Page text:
Every Thanksgiving, after dinner, the entire family gathers around the television and watches a movie. A tradition with vague origins, like any other, adhered to with religious rigor. The only part up for contentious debate is what to watch. A subject ignored throughout the meal and only broached at the last possible moment, saving the rancor of those with spirited opinions until everyone is good and full; the exact moment when the turkey kicks in and the yawning starts. At this point the grumbling is kept to a minimum and everyone acquiesces to something middling and easy to follow. A palliative bridge to the end of the night and a holiday spent with those kept at arm’s length the rest of the year.
As soon as the movie starts the idle chatter stops. The pressure to speak about topics concocted to fill the silence ends. The movie is a two hour filler of time, a ritual of staring in the same direction. It becomes a blank canvas of white noise for those who stick with it – a way of being alone together with their thoughts.
Aunt M thinks about the holidays of her childhood, which in hindsight feel joyous, even if she only later could grasp that everyone was unhappy about something, mostly money and the hard labor her parents worked at to produce it. She looks at the loveseat where her father always sat during these movie sessions, before he died in the arms of his second wife, a family M never knew until that day. She looks at her mother, eyeing the same chair and wonders what she’s thinking. Her thoughts then drift back to her own kids, all grown and far away from this gathering. Ungrateful and spiteful children she doted on for almost twenty years but stopped calling as soon as they left for college, never to return to their home, unless of course they needed something.
Cousin C turns away from the television and catches Aunt M’s gaze, locking eyes for a brief moment. He yawns and stretches then considers M’s kids, his cousins for a moment. He hasn’t seen nor heard from them in years and isn’t sure if M still talks to them either. He doesn’t think so and he’s not sure why.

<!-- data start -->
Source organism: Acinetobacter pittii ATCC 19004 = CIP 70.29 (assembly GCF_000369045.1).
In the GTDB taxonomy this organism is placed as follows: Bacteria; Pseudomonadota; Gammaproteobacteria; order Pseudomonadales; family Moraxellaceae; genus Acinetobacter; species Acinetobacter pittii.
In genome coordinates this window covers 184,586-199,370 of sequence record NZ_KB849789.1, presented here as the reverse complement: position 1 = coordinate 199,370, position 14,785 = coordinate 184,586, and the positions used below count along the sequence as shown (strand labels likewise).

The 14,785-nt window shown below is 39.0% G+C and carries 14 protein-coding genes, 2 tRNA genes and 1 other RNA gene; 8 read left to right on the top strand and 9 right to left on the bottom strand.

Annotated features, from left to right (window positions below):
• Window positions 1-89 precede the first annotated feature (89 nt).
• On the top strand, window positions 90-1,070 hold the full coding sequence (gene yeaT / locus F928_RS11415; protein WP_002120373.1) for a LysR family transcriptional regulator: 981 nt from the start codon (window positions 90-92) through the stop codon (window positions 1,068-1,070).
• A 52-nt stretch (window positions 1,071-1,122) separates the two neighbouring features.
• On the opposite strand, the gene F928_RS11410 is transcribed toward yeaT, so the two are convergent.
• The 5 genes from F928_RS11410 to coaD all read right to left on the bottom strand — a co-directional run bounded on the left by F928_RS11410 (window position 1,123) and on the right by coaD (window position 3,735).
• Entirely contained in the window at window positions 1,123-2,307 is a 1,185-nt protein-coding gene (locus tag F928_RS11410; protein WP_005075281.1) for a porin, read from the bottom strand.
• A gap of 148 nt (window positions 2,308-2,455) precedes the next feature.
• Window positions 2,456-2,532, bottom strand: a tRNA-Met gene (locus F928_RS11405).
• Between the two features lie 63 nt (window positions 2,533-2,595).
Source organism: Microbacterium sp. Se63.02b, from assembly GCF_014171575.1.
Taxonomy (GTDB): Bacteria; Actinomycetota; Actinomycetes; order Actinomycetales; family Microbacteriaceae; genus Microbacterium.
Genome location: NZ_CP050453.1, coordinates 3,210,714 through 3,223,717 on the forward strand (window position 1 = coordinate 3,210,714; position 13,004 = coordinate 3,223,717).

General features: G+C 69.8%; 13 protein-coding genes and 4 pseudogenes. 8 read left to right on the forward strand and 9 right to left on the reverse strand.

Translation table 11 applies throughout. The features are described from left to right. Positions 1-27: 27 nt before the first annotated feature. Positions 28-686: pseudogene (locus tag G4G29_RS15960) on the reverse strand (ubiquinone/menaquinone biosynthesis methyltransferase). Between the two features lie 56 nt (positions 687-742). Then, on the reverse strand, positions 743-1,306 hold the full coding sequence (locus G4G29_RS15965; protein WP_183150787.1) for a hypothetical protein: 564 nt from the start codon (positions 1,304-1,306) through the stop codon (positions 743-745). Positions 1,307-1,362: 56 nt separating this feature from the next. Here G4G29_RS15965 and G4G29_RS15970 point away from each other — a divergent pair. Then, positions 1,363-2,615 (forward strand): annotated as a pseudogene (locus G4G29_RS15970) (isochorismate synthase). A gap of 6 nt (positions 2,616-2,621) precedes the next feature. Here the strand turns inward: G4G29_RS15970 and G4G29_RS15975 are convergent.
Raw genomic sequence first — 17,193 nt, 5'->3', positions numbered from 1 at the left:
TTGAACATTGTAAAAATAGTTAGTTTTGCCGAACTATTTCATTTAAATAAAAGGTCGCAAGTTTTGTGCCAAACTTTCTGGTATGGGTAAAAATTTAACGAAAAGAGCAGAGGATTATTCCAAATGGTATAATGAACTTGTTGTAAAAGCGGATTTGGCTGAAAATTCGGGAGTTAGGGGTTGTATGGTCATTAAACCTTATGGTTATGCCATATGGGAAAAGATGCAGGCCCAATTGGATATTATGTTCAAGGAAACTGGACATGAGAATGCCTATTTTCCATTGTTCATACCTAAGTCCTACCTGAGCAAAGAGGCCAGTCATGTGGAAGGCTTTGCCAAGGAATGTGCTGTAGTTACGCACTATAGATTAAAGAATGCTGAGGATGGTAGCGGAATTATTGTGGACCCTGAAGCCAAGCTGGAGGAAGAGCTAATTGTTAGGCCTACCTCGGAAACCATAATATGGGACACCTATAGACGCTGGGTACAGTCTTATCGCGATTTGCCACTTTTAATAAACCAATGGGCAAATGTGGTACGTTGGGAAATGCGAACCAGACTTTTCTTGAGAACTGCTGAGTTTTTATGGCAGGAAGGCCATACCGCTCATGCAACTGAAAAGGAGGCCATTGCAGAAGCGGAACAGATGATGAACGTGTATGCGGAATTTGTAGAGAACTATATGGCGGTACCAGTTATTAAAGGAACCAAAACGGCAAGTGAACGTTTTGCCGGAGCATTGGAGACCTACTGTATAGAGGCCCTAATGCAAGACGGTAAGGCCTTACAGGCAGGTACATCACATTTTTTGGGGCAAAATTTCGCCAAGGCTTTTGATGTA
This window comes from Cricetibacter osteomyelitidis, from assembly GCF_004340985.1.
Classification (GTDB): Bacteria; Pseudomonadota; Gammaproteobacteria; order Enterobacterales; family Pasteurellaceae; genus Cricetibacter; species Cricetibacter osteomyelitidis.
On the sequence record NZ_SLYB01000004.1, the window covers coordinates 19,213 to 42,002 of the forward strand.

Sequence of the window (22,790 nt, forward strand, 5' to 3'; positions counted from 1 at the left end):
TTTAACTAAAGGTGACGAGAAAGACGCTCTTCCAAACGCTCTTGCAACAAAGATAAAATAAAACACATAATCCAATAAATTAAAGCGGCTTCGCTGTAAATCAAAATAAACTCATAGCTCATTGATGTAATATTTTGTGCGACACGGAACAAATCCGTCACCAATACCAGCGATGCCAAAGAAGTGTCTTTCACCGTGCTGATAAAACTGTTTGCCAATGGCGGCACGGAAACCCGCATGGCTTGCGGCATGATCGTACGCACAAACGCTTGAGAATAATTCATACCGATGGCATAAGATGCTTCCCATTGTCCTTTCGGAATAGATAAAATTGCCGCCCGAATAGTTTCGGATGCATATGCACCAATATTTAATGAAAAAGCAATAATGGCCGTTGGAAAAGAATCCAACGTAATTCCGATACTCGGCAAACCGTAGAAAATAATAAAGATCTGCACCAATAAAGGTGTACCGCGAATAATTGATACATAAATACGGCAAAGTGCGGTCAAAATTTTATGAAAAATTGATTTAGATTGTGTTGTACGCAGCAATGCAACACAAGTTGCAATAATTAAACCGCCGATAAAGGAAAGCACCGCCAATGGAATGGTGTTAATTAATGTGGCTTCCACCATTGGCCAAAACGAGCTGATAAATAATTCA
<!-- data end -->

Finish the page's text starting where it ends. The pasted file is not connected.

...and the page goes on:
Uncle R clears his throat then lets out a little laugh. He’s the oldest son. Someone that takes that designation seriously. To him it’s nothing to do with circumstance. It’s a distinction weighted with a set of responsibilities to lead the family, whatever that means. In this instance, it’s ensuring everyone is happy and watching the movie, sharing this fleeting moment in time. Maybe someone will remember it fondly some day. Uncle R probably won’t, and he’s not the sentimental type to begin with. He acts on the impulse of what he assumes is right, even if he’s not sure why or how.
Grandma stares off into space, unamused by the movie and forgetting for a moment who these people are. She looks at her grandchildren in the next room, playing with their toys, then wonders if they will remember her when she’s gone and these yearly required visits end. She tries to remember her favorite moments from years past but nothing comes to mind. It’s all a blur at this point, one holiday blending into the next.
Cousin T looks at her kids then ponders the right time to make quick exit. Work is already on her mind. The day that looms in the near distance, a return to normal. The endless list of chores waiting to be done. The long drive home and the silence shared by spouses who ran out of things to talk about five years prior.
I start to get bored and fidgety. I survey the room and know nobody is watching the movie anymore, but everyone is still pretending. A laugh here, a sigh there. All feigned interest. A charade of formality. I stand and stretch then excuse myself. I sit on the toilet and scan my phone – pictures of other families around the table, texts from friends, memes that land with a thud. I look at the door, consider my options and decide to sit here alone for another ten minutes or until someone knocks on the door. The day isn’t over but I’ve already moved on.